I am not advocating travel restrictions upon anyone and I also agree that taking the time to intermingle with locals is always the best code of conduct. However…………..I am very familiar with the Bay Area, having lived here 49 years, but going to another country means I don’t have that advantage.

        I avoid many places in San Francisco, Oakland etal even in day;at night absolutely. Why become a victim of the wrong exit like Sherman McCoy in the Tom Wolfe novel, “Bonfire of the Vanities” ?
        Even a ‘master of the universe’ is powerless when out of his element.

        As MacArthur once said to Patton, as bullets were whistling by and Patton ducked, “it’s the one you don’t hear that will get you, George”, so no guarantee I admit.

        Should one is unfortunate enough to become a victim of kidnapping or terrorist attack, do you expect the American government to intercede with Seal Team 6 like in “Captain Phillips” ? Or will you accept the consequencses should the media fail to stir public sentiment? Is it of concern that other lives may be put at risk to secure your safety? Are you willing to reimburse the cost? Winning lotto ticket is more likely but,,,,,,,it only takes one.

        As a child on the East Coast, I yearned for the wild open spaces I saw on “Bonanza” and other westerns.

        As a teen in California, it was fun sleeping out under the sky in the bacyard; as an adult I discovered that backpacking in Desolation Valley and Carson Pass, sleeping on a pad over rocks,scrambled eggs spiced with sand was not my idea of pleasure. A clean bed and hot shower after a meal brought by a attentive waitperson is really my preference , but to each his own.

        Safe journeys and stay alert because ‘common sense’ does not become obvious until after the event,

  • Peter

    A few years ago I read an article in a Canadian news magazine about Pakistan’s North Waziristan area, where the reporter began by talking about how remote it is and how hard it is to get in. The sentence that stood out to me was: “This is not a Lonely Planet destination.” How does your guest feel about the phrase “Lonely Planet destination” coming to mean a place for mainstream tourists?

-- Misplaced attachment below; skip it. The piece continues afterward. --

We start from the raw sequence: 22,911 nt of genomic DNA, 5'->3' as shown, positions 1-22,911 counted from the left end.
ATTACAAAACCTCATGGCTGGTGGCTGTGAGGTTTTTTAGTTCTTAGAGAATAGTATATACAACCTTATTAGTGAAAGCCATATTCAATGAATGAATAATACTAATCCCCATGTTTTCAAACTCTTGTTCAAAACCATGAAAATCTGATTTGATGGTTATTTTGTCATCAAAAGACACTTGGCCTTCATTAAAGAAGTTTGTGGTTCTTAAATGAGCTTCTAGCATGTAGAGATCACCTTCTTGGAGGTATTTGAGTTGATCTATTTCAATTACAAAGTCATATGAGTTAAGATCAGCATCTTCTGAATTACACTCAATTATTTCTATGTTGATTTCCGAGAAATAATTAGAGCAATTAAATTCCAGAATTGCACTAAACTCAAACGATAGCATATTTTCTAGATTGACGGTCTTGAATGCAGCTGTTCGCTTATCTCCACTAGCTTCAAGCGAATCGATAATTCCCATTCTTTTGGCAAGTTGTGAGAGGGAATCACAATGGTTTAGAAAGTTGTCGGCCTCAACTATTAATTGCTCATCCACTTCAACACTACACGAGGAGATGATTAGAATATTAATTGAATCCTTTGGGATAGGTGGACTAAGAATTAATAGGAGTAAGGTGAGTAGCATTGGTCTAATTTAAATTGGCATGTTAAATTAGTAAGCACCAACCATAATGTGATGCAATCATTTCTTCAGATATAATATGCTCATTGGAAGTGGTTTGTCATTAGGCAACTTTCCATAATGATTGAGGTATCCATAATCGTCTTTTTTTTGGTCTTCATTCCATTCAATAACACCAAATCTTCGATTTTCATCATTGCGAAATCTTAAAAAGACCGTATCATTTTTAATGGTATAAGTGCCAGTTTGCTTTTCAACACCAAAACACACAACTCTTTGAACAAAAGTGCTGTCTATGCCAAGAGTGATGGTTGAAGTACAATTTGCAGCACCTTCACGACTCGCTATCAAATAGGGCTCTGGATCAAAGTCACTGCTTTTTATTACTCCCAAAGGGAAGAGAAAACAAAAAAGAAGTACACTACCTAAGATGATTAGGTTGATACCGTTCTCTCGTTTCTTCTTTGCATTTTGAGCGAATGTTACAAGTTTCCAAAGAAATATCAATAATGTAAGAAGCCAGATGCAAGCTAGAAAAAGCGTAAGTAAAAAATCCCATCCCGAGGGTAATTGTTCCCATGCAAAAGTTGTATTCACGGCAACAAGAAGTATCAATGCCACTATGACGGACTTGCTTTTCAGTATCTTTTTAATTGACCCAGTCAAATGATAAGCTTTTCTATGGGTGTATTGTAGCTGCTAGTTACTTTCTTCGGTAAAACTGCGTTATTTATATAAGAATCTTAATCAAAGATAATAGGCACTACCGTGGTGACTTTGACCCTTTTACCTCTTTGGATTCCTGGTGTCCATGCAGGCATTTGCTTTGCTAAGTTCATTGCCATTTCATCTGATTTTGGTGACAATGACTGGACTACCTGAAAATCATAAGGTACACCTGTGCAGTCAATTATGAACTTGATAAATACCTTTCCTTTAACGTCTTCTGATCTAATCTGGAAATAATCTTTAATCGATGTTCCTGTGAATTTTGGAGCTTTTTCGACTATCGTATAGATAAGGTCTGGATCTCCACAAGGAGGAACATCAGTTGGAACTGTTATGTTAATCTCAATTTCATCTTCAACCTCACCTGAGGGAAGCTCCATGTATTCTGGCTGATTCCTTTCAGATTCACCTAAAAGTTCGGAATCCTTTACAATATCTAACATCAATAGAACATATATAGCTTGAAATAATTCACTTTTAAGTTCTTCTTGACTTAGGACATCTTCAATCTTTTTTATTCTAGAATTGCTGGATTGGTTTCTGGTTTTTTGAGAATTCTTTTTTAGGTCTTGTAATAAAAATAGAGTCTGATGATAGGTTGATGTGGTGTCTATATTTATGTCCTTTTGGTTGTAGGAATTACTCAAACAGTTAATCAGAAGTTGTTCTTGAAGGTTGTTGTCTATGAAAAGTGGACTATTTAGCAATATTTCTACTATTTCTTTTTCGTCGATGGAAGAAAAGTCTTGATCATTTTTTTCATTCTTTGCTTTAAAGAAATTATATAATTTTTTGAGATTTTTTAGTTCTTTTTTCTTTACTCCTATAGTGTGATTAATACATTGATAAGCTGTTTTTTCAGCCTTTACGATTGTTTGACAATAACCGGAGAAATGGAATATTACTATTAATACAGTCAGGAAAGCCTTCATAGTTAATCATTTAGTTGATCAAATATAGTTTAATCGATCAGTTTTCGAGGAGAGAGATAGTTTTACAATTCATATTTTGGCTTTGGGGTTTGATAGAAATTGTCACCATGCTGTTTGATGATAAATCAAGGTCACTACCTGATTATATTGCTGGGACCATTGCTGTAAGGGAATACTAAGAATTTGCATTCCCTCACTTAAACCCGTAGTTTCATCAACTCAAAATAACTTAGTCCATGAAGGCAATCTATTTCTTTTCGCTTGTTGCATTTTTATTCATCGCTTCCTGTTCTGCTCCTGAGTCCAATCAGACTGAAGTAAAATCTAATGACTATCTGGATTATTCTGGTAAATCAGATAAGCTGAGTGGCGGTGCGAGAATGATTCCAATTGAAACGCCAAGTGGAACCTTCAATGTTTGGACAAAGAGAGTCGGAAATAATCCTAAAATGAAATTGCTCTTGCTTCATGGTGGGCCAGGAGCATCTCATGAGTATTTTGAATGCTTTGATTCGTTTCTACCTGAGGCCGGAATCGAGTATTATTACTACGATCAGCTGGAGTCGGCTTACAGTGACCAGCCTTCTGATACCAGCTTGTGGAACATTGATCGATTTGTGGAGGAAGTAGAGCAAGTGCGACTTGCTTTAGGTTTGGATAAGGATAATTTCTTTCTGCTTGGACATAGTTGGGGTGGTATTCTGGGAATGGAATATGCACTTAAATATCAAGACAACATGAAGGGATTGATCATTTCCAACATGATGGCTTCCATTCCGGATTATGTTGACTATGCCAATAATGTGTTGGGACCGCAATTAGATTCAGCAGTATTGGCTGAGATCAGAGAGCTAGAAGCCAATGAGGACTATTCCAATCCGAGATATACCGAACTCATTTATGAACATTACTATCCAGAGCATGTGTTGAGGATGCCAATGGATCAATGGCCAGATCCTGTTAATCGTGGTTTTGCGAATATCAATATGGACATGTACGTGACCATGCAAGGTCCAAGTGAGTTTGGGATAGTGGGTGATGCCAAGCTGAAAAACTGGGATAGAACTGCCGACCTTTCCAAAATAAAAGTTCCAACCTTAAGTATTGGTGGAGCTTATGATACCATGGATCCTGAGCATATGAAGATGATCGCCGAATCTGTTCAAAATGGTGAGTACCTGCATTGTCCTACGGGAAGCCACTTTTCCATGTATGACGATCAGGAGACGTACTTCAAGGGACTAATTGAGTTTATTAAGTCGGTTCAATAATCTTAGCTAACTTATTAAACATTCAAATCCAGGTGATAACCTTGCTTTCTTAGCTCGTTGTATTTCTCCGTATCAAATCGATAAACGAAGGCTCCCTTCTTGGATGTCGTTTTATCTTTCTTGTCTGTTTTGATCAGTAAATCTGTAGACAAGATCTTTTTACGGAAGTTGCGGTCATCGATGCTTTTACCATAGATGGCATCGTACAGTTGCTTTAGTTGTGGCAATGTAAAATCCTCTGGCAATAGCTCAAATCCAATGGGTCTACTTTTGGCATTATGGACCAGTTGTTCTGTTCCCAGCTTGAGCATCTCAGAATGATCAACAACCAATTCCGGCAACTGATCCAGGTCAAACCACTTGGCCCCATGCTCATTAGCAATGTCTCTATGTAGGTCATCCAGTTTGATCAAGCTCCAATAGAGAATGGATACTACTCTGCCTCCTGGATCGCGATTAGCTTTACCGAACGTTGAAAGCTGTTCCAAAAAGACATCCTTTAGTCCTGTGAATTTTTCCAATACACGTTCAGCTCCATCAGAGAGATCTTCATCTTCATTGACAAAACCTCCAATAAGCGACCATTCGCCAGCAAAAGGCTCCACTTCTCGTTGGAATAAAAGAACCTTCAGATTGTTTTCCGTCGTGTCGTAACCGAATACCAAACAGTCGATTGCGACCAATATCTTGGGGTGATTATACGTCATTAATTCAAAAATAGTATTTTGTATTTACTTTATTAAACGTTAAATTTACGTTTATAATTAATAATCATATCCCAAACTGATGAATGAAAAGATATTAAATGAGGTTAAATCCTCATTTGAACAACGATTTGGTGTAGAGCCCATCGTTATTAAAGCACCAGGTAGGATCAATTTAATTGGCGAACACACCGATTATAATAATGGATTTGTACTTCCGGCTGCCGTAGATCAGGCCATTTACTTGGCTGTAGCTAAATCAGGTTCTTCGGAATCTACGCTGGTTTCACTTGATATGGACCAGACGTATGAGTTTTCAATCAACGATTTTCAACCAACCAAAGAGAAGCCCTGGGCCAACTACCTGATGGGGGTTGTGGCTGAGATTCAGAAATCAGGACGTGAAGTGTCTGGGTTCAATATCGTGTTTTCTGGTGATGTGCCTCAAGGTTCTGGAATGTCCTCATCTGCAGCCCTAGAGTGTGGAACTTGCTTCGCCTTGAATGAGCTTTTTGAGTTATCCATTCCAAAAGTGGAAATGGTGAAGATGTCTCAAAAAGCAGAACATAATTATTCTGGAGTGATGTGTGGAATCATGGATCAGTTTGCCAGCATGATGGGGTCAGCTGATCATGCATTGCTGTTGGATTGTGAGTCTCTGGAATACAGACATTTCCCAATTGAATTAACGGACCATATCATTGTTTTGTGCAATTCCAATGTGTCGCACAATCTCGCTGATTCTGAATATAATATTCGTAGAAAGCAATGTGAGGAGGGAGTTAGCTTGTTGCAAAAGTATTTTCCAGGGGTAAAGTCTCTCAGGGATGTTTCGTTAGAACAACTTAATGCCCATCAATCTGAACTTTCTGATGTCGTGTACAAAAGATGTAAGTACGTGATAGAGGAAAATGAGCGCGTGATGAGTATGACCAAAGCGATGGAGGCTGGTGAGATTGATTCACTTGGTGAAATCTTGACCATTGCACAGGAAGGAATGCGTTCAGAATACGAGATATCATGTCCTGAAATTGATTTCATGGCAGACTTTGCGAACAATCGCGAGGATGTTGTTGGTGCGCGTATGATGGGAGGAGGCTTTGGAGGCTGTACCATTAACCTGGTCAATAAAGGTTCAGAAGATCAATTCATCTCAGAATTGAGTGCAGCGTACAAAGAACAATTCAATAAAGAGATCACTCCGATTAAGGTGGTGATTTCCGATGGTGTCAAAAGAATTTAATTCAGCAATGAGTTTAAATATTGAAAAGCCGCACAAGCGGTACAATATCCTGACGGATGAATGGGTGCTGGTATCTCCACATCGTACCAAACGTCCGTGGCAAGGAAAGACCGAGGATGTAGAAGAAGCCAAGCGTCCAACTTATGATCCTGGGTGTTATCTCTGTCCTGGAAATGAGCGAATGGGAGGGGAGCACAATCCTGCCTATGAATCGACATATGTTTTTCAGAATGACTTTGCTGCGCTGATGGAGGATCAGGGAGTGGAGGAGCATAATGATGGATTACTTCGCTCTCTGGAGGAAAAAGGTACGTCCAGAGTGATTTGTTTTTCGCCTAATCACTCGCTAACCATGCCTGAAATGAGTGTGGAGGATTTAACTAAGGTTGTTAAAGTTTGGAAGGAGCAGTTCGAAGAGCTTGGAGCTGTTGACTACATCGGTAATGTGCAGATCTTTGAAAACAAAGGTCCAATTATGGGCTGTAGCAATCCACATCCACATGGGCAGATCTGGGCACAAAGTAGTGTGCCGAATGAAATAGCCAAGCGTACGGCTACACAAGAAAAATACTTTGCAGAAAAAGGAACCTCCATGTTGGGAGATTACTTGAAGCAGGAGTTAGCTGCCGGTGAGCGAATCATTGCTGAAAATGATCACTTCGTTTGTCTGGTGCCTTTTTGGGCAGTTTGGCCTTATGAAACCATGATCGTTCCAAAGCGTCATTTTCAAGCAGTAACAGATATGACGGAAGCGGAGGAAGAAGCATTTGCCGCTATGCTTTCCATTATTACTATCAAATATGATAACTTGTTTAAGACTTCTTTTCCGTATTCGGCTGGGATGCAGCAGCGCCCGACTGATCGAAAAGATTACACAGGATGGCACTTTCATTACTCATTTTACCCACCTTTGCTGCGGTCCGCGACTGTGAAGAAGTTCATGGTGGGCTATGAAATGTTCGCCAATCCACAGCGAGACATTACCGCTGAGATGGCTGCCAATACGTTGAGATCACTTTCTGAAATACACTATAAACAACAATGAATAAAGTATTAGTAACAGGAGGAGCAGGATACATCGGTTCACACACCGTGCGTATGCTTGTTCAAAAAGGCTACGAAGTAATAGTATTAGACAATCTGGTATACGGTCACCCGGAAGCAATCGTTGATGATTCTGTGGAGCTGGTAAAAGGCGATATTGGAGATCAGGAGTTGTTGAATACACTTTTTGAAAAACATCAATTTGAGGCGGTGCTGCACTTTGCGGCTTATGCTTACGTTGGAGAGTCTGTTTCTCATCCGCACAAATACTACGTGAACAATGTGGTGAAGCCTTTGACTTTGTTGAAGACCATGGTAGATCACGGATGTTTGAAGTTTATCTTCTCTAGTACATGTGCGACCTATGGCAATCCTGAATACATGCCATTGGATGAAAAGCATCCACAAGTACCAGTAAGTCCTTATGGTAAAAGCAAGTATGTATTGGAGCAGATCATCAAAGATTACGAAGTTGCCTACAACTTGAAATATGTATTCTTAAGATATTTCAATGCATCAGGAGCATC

• David

    we’re talking about relatively dangerous or remote areas but Lonely Planet is also helpful for the beaten path. in comparison to other guides, it presents some inexpensive options for both food and accommodations.

    • Whamadoodle

      Love Lonely Planet guides, and have used them for all sorts of places in the developed and developing world alike.

  • Another Mike

    Regarding pinching in Rome — my wife was groped while standing on a crowded bus in 2006. I was stuck maybe eight people away from her, and didn’t quite know what was going on. A woman half her age graciously offered her her seat.

  • 1PeterDuMont2STARALLIANCE8

    To note for the historical record re my call-in story (as shared on this show about traveling to Iran in 1978 — and a near miss to meet the Shah just before he left the country):

    The meditation referred to was the Transcendental Meditation technique, as taught by the late Maharishi Mahesh Yogi of India and the world, whom I did mention. Fortunately, this great teacher’s TM program carries on, gaining strength in many countries including the U.S. and helping to neutralize and counterbalance the stress burden carried by all of society. Anyone can help lighten that collective burden while enjoying a better quality of individual life simply by learning the simple, effortless TM technique at a qualified teaching center.

    I might add that government aid, defense, and law enforcement programs will do well to support and implement programs utilizing this science-backed program at home and abroad as a profoundly cost-effective investment in social health, preparedness, and healing, especially when compared with costly military and police actions.